A couple of weeks ago, during a criminally boring Thursday Night Football game between the bad Denver Broncos and the terrible Indianapolis Colts, I put the whole thing to the test. I flipped on three feeds of the game at once: one on TV, one on Amazon’s Prime Video app for iOS, and one in Chrome on my laptop. Neither Amazon stream ever caught up to the TV, but they were solidly close: My laptop ran about 20 seconds behind, and on the iPhone it was only about seven seconds back. The stream never died, even over a bum LTE connection, and only dropped to 8-bit sorts of resolutions a couple of times. It still wasn’t as clean as watching it on TV, but the setup legitimately worked. Which is no small feat.
After 10 games, and more than 17 million viewers in more than 200 countries, Amazon’s run of football broadcasting ends on Christmas—at least for now. But the infrastructure the company created has a bright and large future. Earlier this fall Amazon announced a service called AWS Media Services, which lets anyone spin up a video channel, live or on-demand, about as easily as hosting a website on AWS. “We’re now to the point where the infrastructure, at least the core part of it, can be spun up in minutes,” Wymbs says. All the ad-targeting, all the bandwidth, all the transcoding and DRM, all available to anyone with some video and a credit card.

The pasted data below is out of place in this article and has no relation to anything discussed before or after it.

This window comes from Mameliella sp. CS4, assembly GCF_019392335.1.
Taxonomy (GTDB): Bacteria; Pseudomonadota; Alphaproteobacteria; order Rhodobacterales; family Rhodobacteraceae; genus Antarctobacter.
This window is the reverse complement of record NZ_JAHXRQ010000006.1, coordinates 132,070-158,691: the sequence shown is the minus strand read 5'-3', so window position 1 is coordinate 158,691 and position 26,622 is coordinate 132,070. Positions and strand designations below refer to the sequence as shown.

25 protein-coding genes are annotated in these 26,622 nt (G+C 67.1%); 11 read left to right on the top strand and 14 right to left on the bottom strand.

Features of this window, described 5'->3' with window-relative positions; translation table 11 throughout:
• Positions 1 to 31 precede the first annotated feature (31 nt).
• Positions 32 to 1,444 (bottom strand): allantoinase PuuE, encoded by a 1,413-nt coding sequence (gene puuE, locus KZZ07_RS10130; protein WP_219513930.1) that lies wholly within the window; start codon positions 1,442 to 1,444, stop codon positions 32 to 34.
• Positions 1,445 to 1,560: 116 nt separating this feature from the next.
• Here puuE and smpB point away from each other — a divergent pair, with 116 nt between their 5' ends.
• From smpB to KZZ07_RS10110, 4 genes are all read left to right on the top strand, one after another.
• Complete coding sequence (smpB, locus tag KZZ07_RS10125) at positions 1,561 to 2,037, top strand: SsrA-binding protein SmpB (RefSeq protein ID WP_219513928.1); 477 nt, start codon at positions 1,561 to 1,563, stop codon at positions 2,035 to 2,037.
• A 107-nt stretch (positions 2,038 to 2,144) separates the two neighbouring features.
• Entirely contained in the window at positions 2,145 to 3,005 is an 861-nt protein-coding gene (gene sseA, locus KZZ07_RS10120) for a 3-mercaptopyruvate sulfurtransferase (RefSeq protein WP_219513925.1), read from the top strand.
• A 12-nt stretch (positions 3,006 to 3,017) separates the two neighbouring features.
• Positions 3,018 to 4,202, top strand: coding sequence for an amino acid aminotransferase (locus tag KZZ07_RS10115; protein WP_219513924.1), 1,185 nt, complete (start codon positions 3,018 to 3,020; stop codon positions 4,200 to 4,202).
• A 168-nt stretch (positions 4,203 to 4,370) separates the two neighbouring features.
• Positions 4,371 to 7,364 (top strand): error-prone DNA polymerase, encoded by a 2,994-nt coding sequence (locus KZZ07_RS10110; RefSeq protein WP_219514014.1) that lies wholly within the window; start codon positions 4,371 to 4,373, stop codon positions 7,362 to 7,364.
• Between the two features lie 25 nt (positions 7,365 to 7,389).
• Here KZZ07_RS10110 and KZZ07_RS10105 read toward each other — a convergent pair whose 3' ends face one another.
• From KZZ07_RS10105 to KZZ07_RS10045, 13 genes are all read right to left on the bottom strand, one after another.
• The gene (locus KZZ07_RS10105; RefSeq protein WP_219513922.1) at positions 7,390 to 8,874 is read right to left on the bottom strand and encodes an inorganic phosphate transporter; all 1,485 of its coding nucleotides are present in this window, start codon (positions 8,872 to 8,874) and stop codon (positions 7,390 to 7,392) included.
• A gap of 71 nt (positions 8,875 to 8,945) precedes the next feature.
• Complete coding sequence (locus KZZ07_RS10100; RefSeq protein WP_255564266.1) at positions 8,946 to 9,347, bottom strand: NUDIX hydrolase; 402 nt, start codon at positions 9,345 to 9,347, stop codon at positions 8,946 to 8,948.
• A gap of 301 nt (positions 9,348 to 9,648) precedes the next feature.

Meanwhile, other providers are about to learn how hard it is to stream football. NBC signed a deal to stream Sunday Night Football to anyone with a cable subscription, starting next season. Verizon, which has been streaming NFL games to its subscribers for years, will simultaneously start streaming everything to everyone through Yahoo Sports and AOL. They’re all dedicated to football because it’s the rare event popular enough to make people go wherever they must in order to see it. They’re also starting with football because they know, as Amazon learned, that live sports may be the hardest problem in streaming. If they can churn out a super-reliable, low-latency, ad-targeting stream of the most popular sport in America, they can stream anything.
1UPDATE: This story has been updated to reflect the existence of Amazon’s “shoppable” pre-game show, which does in fact exist.
© 2018 Condé Nast. All rights reserved.